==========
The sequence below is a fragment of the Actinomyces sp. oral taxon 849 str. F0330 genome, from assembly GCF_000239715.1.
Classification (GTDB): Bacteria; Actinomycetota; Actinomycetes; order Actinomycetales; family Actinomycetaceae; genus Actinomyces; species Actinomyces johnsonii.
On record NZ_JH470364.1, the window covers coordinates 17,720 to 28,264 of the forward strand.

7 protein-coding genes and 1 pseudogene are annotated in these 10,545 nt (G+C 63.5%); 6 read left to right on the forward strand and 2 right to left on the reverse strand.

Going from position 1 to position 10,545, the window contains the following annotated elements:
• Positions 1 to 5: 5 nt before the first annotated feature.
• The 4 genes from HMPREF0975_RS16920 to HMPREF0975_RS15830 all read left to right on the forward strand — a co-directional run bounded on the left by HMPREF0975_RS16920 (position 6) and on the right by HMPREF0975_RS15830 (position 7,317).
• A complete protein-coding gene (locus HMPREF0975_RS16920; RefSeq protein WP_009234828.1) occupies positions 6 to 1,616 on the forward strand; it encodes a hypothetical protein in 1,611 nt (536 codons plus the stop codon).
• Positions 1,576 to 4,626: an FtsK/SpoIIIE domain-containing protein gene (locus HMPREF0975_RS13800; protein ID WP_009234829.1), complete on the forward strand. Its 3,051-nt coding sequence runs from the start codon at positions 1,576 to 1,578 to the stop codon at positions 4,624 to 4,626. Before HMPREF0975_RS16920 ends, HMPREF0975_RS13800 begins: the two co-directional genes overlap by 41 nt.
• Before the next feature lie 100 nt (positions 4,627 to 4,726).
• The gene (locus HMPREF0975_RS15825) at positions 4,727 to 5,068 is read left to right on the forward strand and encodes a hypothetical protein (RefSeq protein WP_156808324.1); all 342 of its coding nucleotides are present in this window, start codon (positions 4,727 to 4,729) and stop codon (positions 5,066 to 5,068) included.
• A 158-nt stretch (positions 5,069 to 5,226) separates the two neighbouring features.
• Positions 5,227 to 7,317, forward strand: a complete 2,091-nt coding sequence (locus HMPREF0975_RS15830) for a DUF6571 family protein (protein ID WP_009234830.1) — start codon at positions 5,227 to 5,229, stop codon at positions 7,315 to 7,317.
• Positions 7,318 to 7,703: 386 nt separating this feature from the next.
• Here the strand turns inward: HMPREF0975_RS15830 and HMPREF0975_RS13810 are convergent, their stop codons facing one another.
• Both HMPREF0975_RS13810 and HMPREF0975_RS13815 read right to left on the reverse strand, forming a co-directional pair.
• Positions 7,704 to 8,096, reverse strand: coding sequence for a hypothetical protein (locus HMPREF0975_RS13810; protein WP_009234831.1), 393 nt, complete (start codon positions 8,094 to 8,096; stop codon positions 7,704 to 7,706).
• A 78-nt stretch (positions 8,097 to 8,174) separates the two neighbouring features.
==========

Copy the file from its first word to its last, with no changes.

The sequence below is a fragment of the Actinomyces sp. oral taxon 849 str. F0330 genome, from assembly GCF_000239715.1.
Classification (GTDB): Bacteria; Actinomycetota; Actinomycetes; order Actinomycetales; family Actinomycetaceae; genus Actinomyces; species Actinomyces johnsonii.
On record NZ_JH470364.1, the window covers coordinates 17,720 to 28,264 of the forward strand.

7 protein-coding genes and 1 pseudogene are annotated in these 10,545 nt (G+C 63.5%); 6 read left to right on the forward strand and 2 right to left on the reverse strand.

Going from position 1 to position 10,545, the window contains the following annotated elements:
• Positions 1 to 5: 5 nt before the first annotated feature.
• The 4 genes from HMPREF0975_RS16920 to HMPREF0975_RS15830 all read left to right on the forward strand — a co-directional run bounded on the left by HMPREF0975_RS16920 (position 6) and on the right by HMPREF0975_RS15830 (position 7,317).
• A complete protein-coding gene (locus HMPREF0975_RS16920; RefSeq protein WP_009234828.1) occupies positions 6 to 1,616 on the forward strand; it encodes a hypothetical protein in 1,611 nt (536 codons plus the stop codon).
• Positions 1,576 to 4,626: an FtsK/SpoIIIE domain-containing protein gene (locus HMPREF0975_RS13800; protein ID WP_009234829.1), complete on the forward strand. Its 3,051-nt coding sequence runs from the start codon at positions 1,576 to 1,578 to the stop codon at positions 4,624 to 4,626. Before HMPREF0975_RS16920 ends, HMPREF0975_RS13800 begins: the two co-directional genes overlap by 41 nt.
• Before the next feature lie 100 nt (positions 4,627 to 4,726).
• The gene (locus HMPREF0975_RS15825) at positions 4,727 to 5,068 is read left to right on the forward strand and encodes a hypothetical protein (RefSeq protein WP_156808324.1); all 342 of its coding nucleotides are present in this window, start codon (positions 4,727 to 4,729) and stop codon (positions 5,066 to 5,068) included.
• A 158-nt stretch (positions 5,069 to 5,226) separates the two neighbouring features.
• Positions 5,227 to 7,317, forward strand: a complete 2,091-nt coding sequence (locus HMPREF0975_RS15830) for a DUF6571 family protein (protein ID WP_009234830.1) — start codon at positions 5,227 to 5,229, stop codon at positions 7,315 to 7,317.
• Positions 7,318 to 7,703: 386 nt separating this feature from the next.
• Here the strand turns inward: HMPREF0975_RS15830 and HMPREF0975_RS13810 are convergent, their stop codons facing one another.
• Both HMPREF0975_RS13810 and HMPREF0975_RS13815 read right to left on the reverse strand, forming a co-directional pair.
• Positions 7,704 to 8,096, reverse strand: coding sequence for a hypothetical protein (locus HMPREF0975_RS13810; protein WP_009234831.1), 393 nt, complete (start codon positions 8,094 to 8,096; stop codon positions 7,704 to 7,706).
• A 78-nt stretch (positions 8,097 to 8,174) separates the two neighbouring features.